Dementia broadly relates to a number of conditions which are associated with a declining brain. The type of symptoms a person with dementia may experience depends largely on the region of the brain that it is affected. As with COVID-19, a loss of smell could also be an early warning sign of the degenerative disease.
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The most suitable of all indicators of early signs of dementia, and commonly unnoticeable, is the failing olfactory function, or sense of smell.
Research has shown that patients could show a distinct inability to identify scent, recall the experience and associate or distinguish between various smells, as an indicator of Alzheimer’s disease.
Since the disease is degenerative in impact, the human faculties including the basic sense of smell could be impaired.
The Alzheimer’s Society said: “A study of nearly 3,000 people in the US found that older adults with a poor sense of smell were more likely to develop dementia later in life.
“Although the link between smell and dementia risk is an important finding, there are some key questions we need to answer.
“First, if someone fails the test, how likely are they to develop dementia.
“Second, if someone passes the test how likely are they to develop dementia?”
Many elderly might not be able to identify an odour or be able to differentiate one odour from another.
This is a sad reality for getting older, however, it could also often signal a potential warning of early dementia.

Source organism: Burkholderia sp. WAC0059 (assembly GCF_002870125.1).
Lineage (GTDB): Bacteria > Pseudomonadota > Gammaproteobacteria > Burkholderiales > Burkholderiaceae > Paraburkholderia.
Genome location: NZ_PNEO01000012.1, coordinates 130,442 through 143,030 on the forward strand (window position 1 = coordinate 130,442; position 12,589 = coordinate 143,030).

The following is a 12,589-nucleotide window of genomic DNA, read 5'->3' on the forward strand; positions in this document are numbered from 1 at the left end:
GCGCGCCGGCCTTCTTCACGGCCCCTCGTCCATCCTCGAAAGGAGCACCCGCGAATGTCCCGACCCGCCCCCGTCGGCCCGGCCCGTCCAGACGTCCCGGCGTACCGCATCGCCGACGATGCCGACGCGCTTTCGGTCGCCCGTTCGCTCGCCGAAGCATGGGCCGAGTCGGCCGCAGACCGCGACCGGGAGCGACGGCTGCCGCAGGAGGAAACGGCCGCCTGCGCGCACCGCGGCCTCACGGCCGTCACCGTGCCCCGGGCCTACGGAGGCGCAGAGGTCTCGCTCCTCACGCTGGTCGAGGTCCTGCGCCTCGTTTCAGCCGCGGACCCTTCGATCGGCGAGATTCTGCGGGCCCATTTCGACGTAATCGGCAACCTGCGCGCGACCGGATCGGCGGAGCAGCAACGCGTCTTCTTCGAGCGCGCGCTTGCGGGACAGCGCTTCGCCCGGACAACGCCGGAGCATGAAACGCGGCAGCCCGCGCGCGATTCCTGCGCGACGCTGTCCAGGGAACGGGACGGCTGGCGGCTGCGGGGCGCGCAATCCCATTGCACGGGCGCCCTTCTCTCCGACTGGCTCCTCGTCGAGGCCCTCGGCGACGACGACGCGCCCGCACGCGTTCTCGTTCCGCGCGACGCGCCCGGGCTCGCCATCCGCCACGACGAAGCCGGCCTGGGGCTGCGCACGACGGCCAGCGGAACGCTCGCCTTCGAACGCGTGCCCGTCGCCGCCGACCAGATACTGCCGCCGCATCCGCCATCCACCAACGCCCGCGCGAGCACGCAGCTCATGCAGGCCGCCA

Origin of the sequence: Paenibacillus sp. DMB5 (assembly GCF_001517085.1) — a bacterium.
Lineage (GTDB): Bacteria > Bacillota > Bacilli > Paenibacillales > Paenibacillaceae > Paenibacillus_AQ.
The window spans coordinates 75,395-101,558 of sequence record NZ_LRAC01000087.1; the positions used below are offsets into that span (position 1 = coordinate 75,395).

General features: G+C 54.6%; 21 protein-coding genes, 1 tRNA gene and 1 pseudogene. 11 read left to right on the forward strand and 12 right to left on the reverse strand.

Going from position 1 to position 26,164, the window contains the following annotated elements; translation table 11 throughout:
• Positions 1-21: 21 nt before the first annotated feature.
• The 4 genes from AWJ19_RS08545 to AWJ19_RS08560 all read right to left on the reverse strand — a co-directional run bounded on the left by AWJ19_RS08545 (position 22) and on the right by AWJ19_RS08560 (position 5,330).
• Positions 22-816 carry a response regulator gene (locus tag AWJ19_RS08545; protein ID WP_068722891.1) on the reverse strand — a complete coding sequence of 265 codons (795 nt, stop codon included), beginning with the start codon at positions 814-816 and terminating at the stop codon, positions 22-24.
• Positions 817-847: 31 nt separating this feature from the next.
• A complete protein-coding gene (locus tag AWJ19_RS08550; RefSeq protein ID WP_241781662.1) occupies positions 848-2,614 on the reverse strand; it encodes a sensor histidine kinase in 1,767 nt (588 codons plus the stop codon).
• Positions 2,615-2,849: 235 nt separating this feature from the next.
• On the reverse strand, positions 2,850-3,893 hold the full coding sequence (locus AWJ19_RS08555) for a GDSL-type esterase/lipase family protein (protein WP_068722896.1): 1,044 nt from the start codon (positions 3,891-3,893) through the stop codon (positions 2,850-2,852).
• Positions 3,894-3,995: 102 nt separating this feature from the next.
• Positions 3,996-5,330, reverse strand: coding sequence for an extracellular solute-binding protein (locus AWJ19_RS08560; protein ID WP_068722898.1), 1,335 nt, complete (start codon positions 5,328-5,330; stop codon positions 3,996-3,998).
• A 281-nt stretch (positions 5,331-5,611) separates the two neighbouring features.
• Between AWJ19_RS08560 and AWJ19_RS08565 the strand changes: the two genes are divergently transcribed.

For some, the inability to detect an odour at all may be present.
Odour identification difficulties are common in people with neurodegenerative diseases, including Alzheimer’s disease.
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Older people who have difficulty identifying common odours have been estimated to be twice as likely to develop dementia in five years as those with no significant smell loss.
In the absence of a known medical cause, an impaired sense of smell can be a predictor of cognitive decline.
Experiencing an olfactory dysfunction is often present before other cognitive symptoms appear, although this loss can go undetected.
The NHS added: “Many people with frontotemporal dementia develop a number of unusual behaviours they’re not aware of.
“Repetitive behaviours, such as humming, hand-rubbing and foot-tapping may signal frontotemporal dementia.”
Other symptoms of early dementia to be aware of include memory loss, difficulty performing familiar tasks, problems with language, disorientation to time and place, poor or decreased judgement, problems with keeping track of things, misplacing things or changes in mood or behaviour.
Alzheimer’s Disease International added: “Every person is unique and dementia affects people differently – no two people will have symptoms that develop in exactly the same way.
“An individual’s personality, general health and social situation are all important factors in determining the impact of dementia on him or her.”
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